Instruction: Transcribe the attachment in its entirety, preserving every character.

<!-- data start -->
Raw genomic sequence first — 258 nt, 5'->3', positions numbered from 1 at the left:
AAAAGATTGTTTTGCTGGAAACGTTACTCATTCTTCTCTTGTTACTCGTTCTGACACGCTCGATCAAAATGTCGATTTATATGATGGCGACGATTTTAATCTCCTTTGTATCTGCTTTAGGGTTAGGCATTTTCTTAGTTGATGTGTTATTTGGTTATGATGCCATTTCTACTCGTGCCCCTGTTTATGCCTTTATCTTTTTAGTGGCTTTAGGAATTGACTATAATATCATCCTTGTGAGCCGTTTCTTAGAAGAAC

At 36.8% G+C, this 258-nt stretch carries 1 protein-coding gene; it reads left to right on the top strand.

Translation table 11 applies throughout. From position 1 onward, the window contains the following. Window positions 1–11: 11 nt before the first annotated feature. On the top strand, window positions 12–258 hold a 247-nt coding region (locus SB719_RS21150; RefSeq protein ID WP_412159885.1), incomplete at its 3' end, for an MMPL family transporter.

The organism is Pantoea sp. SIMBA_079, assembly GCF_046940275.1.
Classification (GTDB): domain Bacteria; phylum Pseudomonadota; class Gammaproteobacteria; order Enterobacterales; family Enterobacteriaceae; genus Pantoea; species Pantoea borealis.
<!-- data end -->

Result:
Raw genomic sequence first — 258 nt, 5'->3', positions numbered from 1 at the left:
AAAAGATTGTTTTGCTGGAAACGTTACTCATTCTTCTCTTGTTACTCGTTCTGACACGCTCGATCAAAATGTCGATTTATATGATGGCGACGATTTTAATCTCCTTTGTATCTGCTTTAGGGTTAGGCATTTTCTTAGTTGATGTGTTATTTGGTTATGATGCCATTTCTACTCGTGCCCCTGTTTATGCCTTTATCTTTTTAGTGGCTTTAGGAATTGACTATAATATCATCCTTGTGAGCCGTTTCTTAGAAGAAC

At 36.8% G+C, this 258-nt stretch carries 1 protein-coding gene; it reads left to right on the top strand.

Translation table 11 applies throughout. From position 1 onward, the window contains the following. Window positions 1–11: 11 nt before the first annotated feature. On the top strand, window positions 12–258 hold a 247-nt coding region (locus SB719_RS21150; RefSeq protein ID WP_412159885.1), incomplete at its 3' end, for an MMPL family transporter.

The organism is Pantoea sp. SIMBA_079, assembly GCF_046940275.1.
Classification (GTDB): domain Bacteria; phylum Pseudomonadota; class Gammaproteobacteria; order Enterobacterales; family Enterobacteriaceae; genus Pantoea; species Pantoea borealis.